Analyzing the active cases and the data for 11.29.2021

The week begins with 665 new cases, an all time low. The last time we saw cases this low as July 13, 2020 when the country recorded 653 cases. Today’s data is based on over 32,000 tests with 2.1% positivity rate (also an all time low). Active cases are slightly down to 16,289, but more than 46% are still moderate to critical. The analysis for this is in the white paper below.

There are 141 newly announced deaths.

NCR led today’s numbers with more than 25% of the total cases or 164 of the 665 cases today. It is also NCR that is real-time while the rest of the regions have delayed reports. The data today for NCR is accurate, but cannot be said with all the regions.

Zamboanga del Sur had the most cases on a provincial level, with all provinces in the top 10 having less than 50 cases.

Even if Quezon City takes back the lead among LGUs, none of the top 20 cities/municipalities had more than 50 cases. Only 6 LGUs reported double digits while the rest of the LGUs in the top 20 were all single digit cases, with 5 cases being the least number for the day.


This white paper most likely has been shared several times on social media (Twitter or Facebook) since yesterday. It’s an analysis of the active cases of the Health Agency as of November 27, 2021. There are a few things that the reader is advised when going through the data provided. (1) This is data from the daily Data Drop of the Department of Health. (For those knowledgeable about the Data Drop, it provides the whole excel data sheet of the cases including whether they have been resolved or not.) (2) The Health Agency will most likely need to depend on the Local Government Units for information on the outcomes of the active patients. Patients who may present initially as asymptomatic or mild can progress to more critical states or recover spontaneously. There is no way we can track that unless the patients are followed up on a day to day basis – something that is apparently not seen on the Data Drop. Remember, the classification of the condition of the active case is at the time of testing. (3) Backlogs in unresolved cases go way back to 2020. While it is understandable that more severe or critical cases (at the onset) may have longer hospital stays, it is highly unlikely that their outcomes would remain unresolved after 30-60 days.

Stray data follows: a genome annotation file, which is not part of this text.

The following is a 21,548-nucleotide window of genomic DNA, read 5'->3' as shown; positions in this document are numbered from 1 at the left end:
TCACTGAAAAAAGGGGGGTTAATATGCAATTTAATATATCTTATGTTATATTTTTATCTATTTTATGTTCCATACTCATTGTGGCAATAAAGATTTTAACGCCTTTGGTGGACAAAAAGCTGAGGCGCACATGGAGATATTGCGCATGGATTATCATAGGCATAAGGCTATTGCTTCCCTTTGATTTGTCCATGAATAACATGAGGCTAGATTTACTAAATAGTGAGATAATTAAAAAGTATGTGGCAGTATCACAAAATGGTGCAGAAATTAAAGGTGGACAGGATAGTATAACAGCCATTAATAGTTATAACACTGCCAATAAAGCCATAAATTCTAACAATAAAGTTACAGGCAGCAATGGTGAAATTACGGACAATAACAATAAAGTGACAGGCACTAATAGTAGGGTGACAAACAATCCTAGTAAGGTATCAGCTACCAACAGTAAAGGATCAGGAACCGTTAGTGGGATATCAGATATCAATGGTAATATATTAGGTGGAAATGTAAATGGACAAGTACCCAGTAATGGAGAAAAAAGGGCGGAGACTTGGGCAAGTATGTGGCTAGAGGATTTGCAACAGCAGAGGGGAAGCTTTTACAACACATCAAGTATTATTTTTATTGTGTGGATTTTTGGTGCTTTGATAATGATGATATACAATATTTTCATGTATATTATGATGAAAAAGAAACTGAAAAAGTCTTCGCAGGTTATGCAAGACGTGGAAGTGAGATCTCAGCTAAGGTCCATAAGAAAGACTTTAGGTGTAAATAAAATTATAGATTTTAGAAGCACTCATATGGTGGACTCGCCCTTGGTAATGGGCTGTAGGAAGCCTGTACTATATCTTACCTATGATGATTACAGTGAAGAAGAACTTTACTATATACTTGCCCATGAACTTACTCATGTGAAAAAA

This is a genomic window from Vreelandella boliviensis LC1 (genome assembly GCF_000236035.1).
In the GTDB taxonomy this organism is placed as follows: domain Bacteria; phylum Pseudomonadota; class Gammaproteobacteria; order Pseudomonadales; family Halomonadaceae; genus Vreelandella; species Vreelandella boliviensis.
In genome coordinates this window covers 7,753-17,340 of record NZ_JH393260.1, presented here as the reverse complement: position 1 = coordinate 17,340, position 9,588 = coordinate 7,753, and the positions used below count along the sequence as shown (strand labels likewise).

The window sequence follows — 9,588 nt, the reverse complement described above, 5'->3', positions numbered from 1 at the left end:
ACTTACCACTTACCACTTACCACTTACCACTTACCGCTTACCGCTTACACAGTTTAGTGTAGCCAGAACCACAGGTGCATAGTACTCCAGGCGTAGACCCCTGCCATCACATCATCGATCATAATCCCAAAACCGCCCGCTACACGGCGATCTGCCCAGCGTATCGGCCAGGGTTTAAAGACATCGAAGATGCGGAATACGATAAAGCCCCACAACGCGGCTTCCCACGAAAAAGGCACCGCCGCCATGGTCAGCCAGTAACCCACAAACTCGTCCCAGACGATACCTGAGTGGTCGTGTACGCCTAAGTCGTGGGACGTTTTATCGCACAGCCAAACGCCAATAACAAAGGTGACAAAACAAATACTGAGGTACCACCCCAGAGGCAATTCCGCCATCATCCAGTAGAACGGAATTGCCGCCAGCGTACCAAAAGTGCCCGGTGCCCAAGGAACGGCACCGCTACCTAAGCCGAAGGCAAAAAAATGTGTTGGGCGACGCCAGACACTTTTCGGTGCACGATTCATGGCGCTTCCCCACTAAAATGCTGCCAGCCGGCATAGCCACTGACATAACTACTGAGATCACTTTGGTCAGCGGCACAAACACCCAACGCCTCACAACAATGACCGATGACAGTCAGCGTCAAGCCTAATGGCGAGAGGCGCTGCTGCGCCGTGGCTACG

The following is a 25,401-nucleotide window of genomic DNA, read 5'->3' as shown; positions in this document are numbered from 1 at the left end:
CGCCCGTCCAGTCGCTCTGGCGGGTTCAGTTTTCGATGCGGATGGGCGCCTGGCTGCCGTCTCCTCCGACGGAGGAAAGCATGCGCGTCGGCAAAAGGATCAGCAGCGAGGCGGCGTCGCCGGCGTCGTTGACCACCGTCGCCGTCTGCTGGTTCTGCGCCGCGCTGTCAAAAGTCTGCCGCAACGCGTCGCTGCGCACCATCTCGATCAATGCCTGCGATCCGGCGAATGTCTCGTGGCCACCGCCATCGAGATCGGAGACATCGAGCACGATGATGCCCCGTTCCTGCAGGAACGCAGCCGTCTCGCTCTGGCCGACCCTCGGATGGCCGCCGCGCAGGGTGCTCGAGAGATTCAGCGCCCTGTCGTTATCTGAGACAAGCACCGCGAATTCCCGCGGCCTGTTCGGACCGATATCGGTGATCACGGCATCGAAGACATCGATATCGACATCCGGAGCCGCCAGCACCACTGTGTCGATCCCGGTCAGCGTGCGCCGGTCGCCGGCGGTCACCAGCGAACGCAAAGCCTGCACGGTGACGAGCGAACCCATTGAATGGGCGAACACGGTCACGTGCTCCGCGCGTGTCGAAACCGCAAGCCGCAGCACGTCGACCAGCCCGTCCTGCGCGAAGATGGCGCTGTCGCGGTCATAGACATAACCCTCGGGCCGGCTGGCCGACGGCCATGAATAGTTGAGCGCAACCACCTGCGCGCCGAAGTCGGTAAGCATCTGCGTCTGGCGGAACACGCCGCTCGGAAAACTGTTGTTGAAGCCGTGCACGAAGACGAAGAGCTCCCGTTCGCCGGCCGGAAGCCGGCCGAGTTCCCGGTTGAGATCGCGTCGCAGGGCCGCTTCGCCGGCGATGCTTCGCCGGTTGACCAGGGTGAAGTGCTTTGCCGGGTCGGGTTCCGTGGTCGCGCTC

As provided in the table below, there are over 1,200 cases in 2020 that have had no outcomes yet. We do no know if they are dead or alive. For the 2020 data, there are still 294 patients initially tagged as asymptomatic or mild who have had no resolution on outcome. For the moderate to critical, 1,124 cases remain in limbo.

The same interpretation can be made for the data in the first half of the year and from the third quarter (July to September 2021). The third quarter has the largest bulk of unresolved cases classified under moderate to critical. These remain unreconciled as of the publication of the white paper.

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